In light of President Trump's missile strike on Syria, Reason has put together a quick refresher on a few of our many questionable interventions in the Middle East.
In 1953 the CIA lead a coup against Iran's democratically-elected prime minister, Mohammad Mosaddeq. In his place America and Britain helped install a king. That regime came crashing down in 1979, and Iran has been suspicious of America ever since. The United States subsequently supported Iraq during the Iran-Iraq War, providing both intelligence and arms to Saddam Hussein. Interestingly, Iraq's brutal dictator turned out to be a brutal dictator. We went to war with him during the early 90s and again in 2003. To the great surprise of the Bush administration, ousting the strongman has not transformed Iraq into a liberal democracy.
Similarly, when Nobel Peace Prize recipient Barack Obama bombed Libya to oust Muammar Gaddafi, the vacuum of power invited more strife and violence.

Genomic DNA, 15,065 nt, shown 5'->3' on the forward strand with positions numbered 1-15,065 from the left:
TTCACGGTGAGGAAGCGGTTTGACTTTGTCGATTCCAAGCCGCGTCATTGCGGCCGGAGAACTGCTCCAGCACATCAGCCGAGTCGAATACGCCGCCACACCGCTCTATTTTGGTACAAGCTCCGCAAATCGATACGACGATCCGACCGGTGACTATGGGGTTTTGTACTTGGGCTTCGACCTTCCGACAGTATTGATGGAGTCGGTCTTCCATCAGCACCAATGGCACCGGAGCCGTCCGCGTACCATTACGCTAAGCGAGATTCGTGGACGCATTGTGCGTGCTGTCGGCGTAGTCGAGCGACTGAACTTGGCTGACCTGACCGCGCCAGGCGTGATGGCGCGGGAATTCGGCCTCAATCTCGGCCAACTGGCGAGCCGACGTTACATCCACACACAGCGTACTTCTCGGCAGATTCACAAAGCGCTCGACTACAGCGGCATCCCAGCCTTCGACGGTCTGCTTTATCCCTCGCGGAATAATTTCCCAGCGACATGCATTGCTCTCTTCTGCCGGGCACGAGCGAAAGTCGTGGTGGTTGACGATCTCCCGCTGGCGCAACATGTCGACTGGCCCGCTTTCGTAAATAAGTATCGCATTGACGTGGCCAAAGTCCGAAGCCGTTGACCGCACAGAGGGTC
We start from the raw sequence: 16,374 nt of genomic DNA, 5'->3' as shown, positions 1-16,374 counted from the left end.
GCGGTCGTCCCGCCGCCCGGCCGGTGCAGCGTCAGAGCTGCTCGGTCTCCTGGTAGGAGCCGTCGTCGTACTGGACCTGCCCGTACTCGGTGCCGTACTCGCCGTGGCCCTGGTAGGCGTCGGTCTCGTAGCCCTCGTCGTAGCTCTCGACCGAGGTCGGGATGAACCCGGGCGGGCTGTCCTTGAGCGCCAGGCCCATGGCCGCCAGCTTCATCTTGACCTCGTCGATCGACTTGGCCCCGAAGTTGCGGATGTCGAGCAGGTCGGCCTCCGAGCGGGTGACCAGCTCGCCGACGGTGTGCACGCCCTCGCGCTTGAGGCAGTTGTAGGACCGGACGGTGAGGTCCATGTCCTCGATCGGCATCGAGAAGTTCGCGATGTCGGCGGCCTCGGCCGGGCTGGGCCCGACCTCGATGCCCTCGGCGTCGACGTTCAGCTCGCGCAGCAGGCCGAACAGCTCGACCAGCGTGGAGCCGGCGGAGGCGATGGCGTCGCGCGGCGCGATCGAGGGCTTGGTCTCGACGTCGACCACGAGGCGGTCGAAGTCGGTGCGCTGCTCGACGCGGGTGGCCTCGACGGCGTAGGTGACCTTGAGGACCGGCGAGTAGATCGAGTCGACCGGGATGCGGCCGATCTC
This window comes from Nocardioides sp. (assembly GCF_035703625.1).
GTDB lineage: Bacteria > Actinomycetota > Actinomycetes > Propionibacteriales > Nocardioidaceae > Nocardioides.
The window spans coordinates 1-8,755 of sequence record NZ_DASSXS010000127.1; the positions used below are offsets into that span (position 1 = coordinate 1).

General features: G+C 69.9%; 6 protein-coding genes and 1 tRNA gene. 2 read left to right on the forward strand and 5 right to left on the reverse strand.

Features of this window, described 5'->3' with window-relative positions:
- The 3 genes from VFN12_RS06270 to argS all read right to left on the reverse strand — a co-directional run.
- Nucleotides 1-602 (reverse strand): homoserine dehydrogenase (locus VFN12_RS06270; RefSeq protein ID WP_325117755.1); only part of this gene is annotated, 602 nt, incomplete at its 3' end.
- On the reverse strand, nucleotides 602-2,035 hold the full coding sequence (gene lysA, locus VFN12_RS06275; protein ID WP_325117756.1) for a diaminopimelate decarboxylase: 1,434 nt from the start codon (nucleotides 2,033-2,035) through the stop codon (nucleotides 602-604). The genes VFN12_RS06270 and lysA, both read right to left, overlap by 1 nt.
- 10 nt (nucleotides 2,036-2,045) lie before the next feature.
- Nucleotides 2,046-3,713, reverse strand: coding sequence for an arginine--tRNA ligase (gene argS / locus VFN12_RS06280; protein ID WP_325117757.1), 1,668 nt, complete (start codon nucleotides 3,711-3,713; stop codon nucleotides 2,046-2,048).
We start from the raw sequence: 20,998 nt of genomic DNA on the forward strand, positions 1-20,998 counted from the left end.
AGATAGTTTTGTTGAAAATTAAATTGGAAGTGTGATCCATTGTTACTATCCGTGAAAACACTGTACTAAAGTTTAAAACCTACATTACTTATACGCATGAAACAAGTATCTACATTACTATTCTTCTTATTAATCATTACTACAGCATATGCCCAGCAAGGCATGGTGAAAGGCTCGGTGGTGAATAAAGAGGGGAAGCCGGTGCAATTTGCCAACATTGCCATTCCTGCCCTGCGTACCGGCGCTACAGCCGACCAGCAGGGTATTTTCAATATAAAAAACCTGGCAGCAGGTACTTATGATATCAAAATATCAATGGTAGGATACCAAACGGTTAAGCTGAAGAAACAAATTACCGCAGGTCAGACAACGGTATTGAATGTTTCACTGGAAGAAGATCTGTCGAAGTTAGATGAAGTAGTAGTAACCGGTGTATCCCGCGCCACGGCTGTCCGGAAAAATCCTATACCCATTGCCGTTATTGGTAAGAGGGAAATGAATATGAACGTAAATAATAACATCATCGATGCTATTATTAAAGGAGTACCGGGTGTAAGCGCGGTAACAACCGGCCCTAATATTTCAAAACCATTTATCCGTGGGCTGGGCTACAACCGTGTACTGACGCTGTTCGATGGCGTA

During the Cold War the United States provided support to a group of anti-Soviet Islamist fighters in Afghanistan called the Mujaheddin. Their ranks included Osama bin Laden and they would eventually spawn the Taliban the United States would fight in 2001.
Our attack on Syria is just the latest development in a long series of American interventions in the Middle East and it's worth considering the rubble, chaos, and ally-cum-enemies that often accompany our adventures in the region.
Written and performed by Andrew Heaton. Edited by Austin Bragg and Andrew Heaton.
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